Keepon is a small yellow robot designed to perform emotive and attentive exchange with human interactants (especially children) in the simplest and most comprehensive way. Keepon was developed by Hideki Kozima (小嶋 秀樹 Kojima Hideki?) of the National Institute of Information and Communications Technology (NICT) in Kyoto, Japan. Keepon has four motors, rubber skin, two cameras for eyes and a microphone in its mouth. In appearance it resembles a yellow snowman or a Peeps chick.
In the context of Kozima's "Infanoid" project, Keepon is used to study the underlying mechanisms of social communication. Its simple appearance and actions make it possible for infants and children to interact with it as well as adults. The robot, usually under the control of a teleoperator, interacts with children in schools and remedial centers for developmental disorders.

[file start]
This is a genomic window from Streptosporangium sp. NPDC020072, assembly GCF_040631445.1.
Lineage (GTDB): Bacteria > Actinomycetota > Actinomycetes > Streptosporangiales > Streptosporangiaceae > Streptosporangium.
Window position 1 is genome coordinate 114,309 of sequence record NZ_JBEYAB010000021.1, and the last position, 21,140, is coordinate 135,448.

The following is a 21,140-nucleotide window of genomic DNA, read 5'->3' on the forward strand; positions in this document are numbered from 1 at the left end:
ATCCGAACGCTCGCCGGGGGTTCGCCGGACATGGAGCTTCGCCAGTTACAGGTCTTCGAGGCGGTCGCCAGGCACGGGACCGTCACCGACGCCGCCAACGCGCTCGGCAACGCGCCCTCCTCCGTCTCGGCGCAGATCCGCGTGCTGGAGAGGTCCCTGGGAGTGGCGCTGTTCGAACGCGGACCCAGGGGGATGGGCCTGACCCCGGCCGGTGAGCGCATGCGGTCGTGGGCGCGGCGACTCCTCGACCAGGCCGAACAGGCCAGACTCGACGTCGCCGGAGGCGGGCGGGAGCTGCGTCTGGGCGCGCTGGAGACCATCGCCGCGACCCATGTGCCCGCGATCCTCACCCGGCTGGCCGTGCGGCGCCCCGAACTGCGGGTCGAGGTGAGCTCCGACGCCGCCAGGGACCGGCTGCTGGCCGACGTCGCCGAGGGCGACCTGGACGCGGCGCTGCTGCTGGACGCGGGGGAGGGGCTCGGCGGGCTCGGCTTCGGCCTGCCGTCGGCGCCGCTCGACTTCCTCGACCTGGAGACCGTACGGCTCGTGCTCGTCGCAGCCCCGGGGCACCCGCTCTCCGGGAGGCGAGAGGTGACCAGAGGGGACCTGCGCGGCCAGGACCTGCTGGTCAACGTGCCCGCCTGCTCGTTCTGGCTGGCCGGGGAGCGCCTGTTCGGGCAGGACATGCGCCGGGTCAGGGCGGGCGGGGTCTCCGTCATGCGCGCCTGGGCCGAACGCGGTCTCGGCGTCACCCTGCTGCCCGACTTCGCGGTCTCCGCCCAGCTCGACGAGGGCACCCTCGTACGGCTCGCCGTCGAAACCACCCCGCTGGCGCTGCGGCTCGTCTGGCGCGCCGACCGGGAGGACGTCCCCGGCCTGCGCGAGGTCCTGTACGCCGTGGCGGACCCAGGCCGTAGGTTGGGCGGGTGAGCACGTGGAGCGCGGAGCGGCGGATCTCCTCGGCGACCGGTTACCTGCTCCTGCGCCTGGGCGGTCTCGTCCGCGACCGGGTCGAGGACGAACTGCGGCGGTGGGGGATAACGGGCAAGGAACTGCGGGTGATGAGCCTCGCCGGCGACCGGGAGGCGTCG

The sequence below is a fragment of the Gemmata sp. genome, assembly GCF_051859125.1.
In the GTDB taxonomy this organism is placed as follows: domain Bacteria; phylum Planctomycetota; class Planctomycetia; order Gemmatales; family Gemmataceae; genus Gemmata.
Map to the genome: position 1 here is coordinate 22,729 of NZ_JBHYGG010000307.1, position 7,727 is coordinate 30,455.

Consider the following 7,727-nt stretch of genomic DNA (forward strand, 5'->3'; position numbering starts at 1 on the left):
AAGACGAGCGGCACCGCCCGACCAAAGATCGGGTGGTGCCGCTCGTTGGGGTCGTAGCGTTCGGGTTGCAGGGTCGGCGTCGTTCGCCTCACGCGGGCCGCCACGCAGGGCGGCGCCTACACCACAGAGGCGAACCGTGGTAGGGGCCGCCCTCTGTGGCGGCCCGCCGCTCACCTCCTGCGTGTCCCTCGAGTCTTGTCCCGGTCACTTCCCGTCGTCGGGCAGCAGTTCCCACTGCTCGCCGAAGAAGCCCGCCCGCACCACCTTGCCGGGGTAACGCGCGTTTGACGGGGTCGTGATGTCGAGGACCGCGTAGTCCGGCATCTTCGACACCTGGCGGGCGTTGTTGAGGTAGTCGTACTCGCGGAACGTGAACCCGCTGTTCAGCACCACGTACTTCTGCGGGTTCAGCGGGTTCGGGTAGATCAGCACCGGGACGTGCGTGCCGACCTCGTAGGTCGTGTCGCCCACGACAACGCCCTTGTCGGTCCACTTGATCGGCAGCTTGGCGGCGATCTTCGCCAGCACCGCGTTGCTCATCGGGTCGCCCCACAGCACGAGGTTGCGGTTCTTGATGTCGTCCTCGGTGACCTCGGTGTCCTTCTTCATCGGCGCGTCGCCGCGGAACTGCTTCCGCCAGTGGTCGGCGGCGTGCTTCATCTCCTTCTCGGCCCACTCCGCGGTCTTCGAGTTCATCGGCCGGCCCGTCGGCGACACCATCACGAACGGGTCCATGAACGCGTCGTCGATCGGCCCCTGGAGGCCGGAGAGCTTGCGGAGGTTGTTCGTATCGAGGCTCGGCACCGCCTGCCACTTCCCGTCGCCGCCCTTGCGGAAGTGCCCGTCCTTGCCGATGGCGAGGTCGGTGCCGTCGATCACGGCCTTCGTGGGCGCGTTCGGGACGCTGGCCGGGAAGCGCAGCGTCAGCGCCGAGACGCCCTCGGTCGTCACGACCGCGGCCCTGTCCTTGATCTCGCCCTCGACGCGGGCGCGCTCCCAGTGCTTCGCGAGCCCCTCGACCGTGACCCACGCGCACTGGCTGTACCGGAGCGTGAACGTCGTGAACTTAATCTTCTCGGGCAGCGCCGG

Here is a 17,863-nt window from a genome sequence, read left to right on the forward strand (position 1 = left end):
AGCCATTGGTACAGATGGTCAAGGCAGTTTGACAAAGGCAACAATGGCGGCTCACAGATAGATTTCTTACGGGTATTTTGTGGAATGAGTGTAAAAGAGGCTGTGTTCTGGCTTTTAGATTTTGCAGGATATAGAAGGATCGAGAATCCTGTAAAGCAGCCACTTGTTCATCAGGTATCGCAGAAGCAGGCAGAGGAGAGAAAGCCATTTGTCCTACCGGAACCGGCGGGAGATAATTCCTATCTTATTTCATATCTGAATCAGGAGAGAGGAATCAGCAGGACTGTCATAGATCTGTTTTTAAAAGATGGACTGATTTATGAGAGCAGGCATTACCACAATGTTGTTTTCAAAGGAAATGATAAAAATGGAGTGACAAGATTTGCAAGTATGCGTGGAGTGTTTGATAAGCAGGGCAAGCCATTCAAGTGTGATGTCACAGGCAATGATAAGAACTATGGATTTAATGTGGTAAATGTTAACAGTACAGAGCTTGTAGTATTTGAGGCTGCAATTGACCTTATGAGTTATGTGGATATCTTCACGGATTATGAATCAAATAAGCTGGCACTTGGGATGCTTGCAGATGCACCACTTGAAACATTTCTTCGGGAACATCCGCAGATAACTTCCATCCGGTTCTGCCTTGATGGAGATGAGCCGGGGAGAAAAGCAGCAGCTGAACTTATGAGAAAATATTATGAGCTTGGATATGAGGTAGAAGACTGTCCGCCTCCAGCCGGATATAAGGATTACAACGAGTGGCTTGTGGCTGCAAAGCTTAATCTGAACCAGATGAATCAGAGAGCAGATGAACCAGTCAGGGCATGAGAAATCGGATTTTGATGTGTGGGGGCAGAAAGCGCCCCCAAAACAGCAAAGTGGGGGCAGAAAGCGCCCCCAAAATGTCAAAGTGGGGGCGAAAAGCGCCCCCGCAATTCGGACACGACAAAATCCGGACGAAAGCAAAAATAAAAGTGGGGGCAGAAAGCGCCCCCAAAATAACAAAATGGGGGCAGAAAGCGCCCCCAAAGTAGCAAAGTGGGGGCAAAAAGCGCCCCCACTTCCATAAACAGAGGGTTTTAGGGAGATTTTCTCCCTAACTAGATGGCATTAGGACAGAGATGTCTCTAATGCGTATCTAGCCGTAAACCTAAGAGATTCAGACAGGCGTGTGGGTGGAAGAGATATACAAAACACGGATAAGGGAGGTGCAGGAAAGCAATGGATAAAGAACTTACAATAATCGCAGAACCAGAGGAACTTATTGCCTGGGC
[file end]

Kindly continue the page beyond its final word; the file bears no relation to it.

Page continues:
Keepon achieved popularity after being featured on BoingBoing, Engadget, Metafilter, YouTube, and other web sites in April 2007. The small robot was depicted dancing to the song "I Turn My Camera On" by the band Spoon. Numerous video responses and comments were made by fans who imitated the robot's dancing or expressed their admiration. The original video was made by Marek Michalowski of Carnegie Mellon University in Pittsburgh, US, after programming Keepon to dance according to the rhythm of music. The dancing behaviors were developed in the context of Michalowski's "BeatBots" project, the goal of which is to study the rhythmic properties of social interaction. More recently, Keepon has been featured in the official music video for the band Spoon's single "Don't You Evah".
Keepon is not available for purchase at this time.
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